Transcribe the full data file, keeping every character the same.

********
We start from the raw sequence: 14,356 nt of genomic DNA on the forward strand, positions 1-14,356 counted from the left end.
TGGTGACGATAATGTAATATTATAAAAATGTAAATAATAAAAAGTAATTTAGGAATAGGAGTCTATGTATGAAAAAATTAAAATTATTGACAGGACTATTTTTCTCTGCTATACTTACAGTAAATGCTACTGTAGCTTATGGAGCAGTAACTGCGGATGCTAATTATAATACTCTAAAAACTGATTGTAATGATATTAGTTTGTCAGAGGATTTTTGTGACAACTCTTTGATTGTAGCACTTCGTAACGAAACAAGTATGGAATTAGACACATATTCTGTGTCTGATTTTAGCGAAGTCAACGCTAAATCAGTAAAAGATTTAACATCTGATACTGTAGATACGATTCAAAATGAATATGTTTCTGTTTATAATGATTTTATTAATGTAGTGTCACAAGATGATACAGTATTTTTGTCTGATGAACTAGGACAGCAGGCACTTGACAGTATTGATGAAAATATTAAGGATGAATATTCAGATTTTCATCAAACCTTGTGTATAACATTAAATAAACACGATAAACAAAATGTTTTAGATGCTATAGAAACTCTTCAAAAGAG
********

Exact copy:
We start from the raw sequence: 14,356 nt of genomic DNA on the forward strand, positions 1-14,356 counted from the left end.
TGGTGACGATAATGTAATATTATAAAAATGTAAATAATAAAAAGTAATTTAGGAATAGGAGTCTATGTATGAAAAAATTAAAATTATTGACAGGACTATTTTTCTCTGCTATACTTACAGTAAATGCTACTGTAGCTTATGGAGCAGTAACTGCGGATGCTAATTATAATACTCTAAAAACTGATTGTAATGATATTAGTTTGTCAGAGGATTTTTGTGACAACTCTTTGATTGTAGCACTTCGTAACGAAACAAGTATGGAATTAGACACATATTCTGTGTCTGATTTTAGCGAAGTCAACGCTAAATCAGTAAAAGATTTAACATCTGATACTGTAGATACGATTCAAAATGAATATGTTTCTGTTTATAATGATTTTATTAATGTAGTGTCACAAGATGATACAGTATTTTTGTCTGATGAACTAGGACAGCAGGCACTTGACAGTATTGATGAAAATATTAAGGATGAATATTCAGATTTTCATCAAACCTTGTGTATAACATTAAATAAACACGATAAACAAAATGTTTTAGATGCTATAGAAACTCTTCAAAAGAG